A gloomy, rainy, chilly, enervating, soul-sucking December afternoon. Carol and I were sick of being stuck in the house doing chores, sick of short days and long dark nights. We went to Wisnom’s Hardware across the street and spent a long time buying five dollars worth of hardware, just so we could get out of the house. But eventually we had to go back home, and watch the world outside the windows turn ever grayer and darker.
So we decided to make sauerkraut. I chopped a two-pound head of cabbage into thin strips, grated some carrots into the cabbage, and dumped everything into a glass bowl. We grabbed big handfuls of cabbage and carrots and squeezed hard to bruise them and begin to release their liquids (this was the best part; very satisfying):
I added five teaspoons of salt (two for each pound of cabbage plus one far the carrots), and mixed it in. We smushed the mixture down with a plate until the liquid rose up over the vegetables: Continue reading
How do we make sense out of the recent school shootings?
The Unitarian side of our heritage gives us a strong belief that we can control our own destiny. Instead of assuming that God will bail us out of tough situations, we believe it’s up to us humans to make the world a better place. However, this belief seriously challenged by a senseless act of violence: for although the level of violence has been declining steadily in Western societies over the last few centuries, nevertheless horrific acts of violence still occur. We have less control over life than we’d like to believe.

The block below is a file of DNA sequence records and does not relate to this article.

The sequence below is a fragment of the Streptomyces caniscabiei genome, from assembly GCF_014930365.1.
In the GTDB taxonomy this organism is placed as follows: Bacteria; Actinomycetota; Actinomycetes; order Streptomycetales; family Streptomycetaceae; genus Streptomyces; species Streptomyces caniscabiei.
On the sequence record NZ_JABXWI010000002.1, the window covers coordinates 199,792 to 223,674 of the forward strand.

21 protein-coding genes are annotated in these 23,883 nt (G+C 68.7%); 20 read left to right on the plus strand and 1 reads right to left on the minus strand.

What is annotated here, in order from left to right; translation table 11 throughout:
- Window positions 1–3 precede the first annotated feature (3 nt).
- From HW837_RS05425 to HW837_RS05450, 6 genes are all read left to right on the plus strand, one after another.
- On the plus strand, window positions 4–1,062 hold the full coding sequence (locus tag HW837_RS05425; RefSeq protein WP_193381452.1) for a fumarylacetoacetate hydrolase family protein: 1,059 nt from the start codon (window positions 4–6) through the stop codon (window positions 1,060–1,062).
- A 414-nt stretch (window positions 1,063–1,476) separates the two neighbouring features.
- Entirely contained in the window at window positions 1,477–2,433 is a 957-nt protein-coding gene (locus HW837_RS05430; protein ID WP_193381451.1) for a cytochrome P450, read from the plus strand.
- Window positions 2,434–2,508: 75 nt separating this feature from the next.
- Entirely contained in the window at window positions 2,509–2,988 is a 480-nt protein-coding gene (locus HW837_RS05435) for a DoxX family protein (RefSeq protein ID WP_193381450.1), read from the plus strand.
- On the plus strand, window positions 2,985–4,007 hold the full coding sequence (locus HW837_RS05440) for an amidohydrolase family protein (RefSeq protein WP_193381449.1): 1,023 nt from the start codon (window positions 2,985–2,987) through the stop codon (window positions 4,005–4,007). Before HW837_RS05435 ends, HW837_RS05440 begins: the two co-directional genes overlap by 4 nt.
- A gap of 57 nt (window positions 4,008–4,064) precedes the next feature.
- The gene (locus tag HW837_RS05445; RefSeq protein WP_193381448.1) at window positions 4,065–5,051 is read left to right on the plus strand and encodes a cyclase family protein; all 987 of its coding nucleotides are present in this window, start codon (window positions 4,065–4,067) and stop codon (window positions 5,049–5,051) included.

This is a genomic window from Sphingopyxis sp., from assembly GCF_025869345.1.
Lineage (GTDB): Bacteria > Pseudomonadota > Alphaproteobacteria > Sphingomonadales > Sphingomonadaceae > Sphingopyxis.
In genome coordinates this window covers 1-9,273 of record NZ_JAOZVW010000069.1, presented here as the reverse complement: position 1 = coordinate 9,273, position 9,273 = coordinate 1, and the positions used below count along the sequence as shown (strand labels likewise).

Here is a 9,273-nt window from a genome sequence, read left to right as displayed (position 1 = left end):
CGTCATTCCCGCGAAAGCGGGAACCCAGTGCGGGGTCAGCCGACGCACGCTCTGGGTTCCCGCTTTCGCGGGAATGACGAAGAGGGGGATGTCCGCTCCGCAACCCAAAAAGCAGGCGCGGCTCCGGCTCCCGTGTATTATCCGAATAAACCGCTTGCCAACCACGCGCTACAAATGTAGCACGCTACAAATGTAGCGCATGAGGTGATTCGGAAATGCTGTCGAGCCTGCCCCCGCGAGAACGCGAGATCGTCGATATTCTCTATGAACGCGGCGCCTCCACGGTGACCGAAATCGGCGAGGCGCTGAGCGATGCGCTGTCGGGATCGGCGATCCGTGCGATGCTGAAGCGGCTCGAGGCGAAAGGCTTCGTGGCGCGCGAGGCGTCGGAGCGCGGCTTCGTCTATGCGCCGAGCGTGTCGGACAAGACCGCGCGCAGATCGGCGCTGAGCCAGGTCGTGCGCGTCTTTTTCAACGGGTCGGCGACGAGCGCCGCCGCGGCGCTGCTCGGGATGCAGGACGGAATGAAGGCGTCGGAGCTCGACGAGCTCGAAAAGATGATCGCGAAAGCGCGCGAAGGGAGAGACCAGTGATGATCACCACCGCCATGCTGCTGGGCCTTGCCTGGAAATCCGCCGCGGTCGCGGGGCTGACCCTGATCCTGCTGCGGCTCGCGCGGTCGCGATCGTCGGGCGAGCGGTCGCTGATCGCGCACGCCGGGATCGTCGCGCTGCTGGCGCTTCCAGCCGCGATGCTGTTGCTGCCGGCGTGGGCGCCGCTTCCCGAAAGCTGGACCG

The Universalist side of our heritage gives us a strong belief in the inherent worth and dignity of every person (that’s what universal salvation was all about, that every human is worthy of be saved). But this belief is seriously challenged by mass murderers. Intellectually, we might be willing to assert that yes, even mass murderers have inherent worth and dignity, but emotionally we can’t help thinking that a mass murderer is not quite human, and neither worthy nor possessing dignity.
Another common theological resource we have for making sense of such senseless and horrific events is existentialism: the belief that the world is absurd and senseless, with no inherent meaning or purpose; that whatever meaning or purpose comes from the way we act in the face of life’s absurdities; and even if we do the right thing, our reasonable and moral actions might still lead to evil consequences. For some Unitarian Universalists, existentialism provides no comfort, since it challenges our belief in reason and our belief that we can have quite a bit of control over life. But many Unitarian Universalists over the past seventy or eighty years have appreciated existentialism as confirmation of their perceptions of the world: that it is an absurd world with no inherent meaning, and we do what we can to make meaning out of the absurdity. Continue reading